War of the Rebellion: Serial 039 Page 0885 Chapter XXXVII. THE CHANCELLORSVILLE CAMPAIGN.

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Banks' Ford to the breastworks on Taylor's Hill, opposite Falmouth, in which I placed two rifled guns, and opened upon the enemy's batteries across the river, and also upon their infantry on the plain between the Rappahannock and the canal. After firing for about two hours, we were ordered by General Wilcox to retire up the road in the direction of the Plank road, following his brigade. We retired beyond the brick church, and then reversed and followed Mahone's brigade back to the field near the church, where I was ordered by General Wilcox to bring up my two rifled guns to the church. Not finding an eligible position, and the enemy charging up through the woods, I was ordered by General Wilcox to retire down the road. On the 4th, I was ordered to follow our division to the right of our lines,near the Telegraph road. From thence we marched on the 5th to Chancellorsville at which place, on the 6th, we were ordered back to camp near Fredericksburg.

Casualties: Killed, none. Wounded: David Boyce, slightly in the shoulder. One horse wounded.

Respectfully, &c.,


Captain Company D.

Lieutenant Colonel J. J. GARNETT,

Comd'g Battalion A, Lt. Art. Anderson's Div., 1st Army Corps..

Numbers 337. Report of Major General Ambrose P. Hill, C. S. Army, commanding Second Army Corps.


May 8, 1863.

MAJOR: I have the honor to submit the following very imperfect sketch of our operations from the time we left Fredericksburg to the recrossing of the Rappahannock by the enemy:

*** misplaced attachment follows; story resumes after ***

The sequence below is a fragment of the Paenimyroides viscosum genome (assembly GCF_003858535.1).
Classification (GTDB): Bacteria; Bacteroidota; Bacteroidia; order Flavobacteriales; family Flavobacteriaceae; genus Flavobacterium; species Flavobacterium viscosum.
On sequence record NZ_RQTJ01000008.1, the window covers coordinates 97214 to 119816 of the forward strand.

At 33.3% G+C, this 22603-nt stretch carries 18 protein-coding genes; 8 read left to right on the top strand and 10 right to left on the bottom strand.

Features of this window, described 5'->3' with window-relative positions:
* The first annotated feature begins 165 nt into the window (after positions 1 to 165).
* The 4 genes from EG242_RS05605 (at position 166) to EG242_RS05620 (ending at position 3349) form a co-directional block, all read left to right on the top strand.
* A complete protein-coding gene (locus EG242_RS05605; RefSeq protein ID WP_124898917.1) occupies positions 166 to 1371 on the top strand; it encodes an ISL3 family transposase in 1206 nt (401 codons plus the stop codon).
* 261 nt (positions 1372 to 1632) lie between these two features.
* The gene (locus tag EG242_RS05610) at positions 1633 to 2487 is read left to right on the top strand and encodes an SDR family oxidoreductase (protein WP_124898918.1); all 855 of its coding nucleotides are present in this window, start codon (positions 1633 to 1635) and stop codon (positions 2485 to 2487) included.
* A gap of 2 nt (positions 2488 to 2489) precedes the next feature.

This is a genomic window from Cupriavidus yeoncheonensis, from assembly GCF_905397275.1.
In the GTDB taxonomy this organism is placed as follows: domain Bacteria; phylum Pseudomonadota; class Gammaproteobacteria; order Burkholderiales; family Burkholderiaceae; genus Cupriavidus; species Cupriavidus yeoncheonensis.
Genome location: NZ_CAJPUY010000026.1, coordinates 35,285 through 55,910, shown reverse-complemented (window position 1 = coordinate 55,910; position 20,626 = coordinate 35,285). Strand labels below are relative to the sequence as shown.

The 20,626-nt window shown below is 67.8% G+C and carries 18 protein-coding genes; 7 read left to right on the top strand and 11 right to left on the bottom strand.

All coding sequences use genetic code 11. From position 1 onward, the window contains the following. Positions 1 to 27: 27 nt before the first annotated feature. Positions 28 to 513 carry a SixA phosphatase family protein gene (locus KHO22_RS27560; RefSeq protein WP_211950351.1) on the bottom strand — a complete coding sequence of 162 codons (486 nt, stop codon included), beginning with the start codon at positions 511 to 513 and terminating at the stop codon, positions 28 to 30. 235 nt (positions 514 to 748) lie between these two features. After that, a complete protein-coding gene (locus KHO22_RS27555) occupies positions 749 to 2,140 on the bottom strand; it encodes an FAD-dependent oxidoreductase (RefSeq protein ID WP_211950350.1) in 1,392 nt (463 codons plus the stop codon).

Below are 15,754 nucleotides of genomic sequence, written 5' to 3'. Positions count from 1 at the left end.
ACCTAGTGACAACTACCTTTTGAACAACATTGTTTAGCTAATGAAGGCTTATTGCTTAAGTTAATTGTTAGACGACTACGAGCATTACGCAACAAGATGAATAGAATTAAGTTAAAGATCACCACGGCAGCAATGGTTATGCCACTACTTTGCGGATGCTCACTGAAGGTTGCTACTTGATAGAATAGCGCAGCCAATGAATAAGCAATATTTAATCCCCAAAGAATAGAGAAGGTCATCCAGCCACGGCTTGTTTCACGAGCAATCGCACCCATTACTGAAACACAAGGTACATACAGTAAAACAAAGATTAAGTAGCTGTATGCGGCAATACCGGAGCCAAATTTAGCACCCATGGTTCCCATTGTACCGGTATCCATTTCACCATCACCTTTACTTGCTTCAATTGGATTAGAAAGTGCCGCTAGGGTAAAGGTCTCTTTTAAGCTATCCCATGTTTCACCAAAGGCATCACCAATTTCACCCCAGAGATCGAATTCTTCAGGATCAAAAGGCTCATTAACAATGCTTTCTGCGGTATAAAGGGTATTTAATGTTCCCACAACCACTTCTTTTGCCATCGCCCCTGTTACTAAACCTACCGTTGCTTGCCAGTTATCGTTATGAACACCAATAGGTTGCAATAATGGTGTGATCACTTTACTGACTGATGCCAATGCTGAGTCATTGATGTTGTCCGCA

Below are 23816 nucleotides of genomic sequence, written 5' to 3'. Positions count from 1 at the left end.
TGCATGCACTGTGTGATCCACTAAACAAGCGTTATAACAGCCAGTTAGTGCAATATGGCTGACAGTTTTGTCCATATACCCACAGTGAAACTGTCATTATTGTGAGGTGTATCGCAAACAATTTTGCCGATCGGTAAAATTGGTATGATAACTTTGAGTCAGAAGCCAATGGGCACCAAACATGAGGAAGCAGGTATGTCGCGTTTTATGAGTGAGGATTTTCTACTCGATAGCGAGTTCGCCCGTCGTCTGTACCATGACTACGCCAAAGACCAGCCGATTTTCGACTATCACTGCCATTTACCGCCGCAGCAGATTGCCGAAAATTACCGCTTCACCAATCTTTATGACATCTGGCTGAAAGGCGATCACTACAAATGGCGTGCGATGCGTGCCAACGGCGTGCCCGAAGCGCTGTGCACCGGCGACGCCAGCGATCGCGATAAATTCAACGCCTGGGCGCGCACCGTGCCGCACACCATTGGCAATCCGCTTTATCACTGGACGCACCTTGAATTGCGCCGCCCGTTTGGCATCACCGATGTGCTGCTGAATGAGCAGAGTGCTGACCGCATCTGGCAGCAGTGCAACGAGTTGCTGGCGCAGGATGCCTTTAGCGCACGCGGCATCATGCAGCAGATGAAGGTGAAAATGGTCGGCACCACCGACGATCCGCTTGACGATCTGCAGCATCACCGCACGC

The corps of General Jackson, save Early's division, left our lines at Hamilton's Crossing at dawn on the morning of Friday, May 1- Rodes' division, A. P. Hill's division, and Trimble's division (under [R. E.] Colston). Arriving within 4 miles of Chancellorsville, line of battle was formed-Rodes in advance, Hill supporting, and Colston in reserve. The enemy were then rapidly pushed back into Chancellorsville.

Saturday morning, Rodes', Colston's and Hill's divisions were led by General Jackson on the enemy's flank and rear, crossing the two Plank roads and coming into the turnpike, the artillery of the corps, under Colonel [S.] Crutchfield, accompanying. The attrack was made about 6 p.m., Rodes' division and some artillery in advance, Colston and Hill supporting. The attack of Rodes was made with great energy. The enemy were driven for 3 miles and into his works at Chancellorsville, with the loss of ten pieces of artillery and many prisoners. This was about 9 p.m. and General Jackson directed General Hill to take charge of the pursuit. While Lane's brigade was forming its lines for advance and throwing out his skirmishers, General Jackson was wounded. The enemy then made an attempt to retake their rifle-pits immediately fronting Chancellorsville, but were handsomely driven back by Colonel [Francis] Mallory, Fifty-fifth Virginia, Heth's brigade. The enemy during this time had concentrated a most terrible fire of artillery on the head of Hill's division from thirty-two pieces of artillery. General Hill was disabled during this fire. General Stuart was sent for,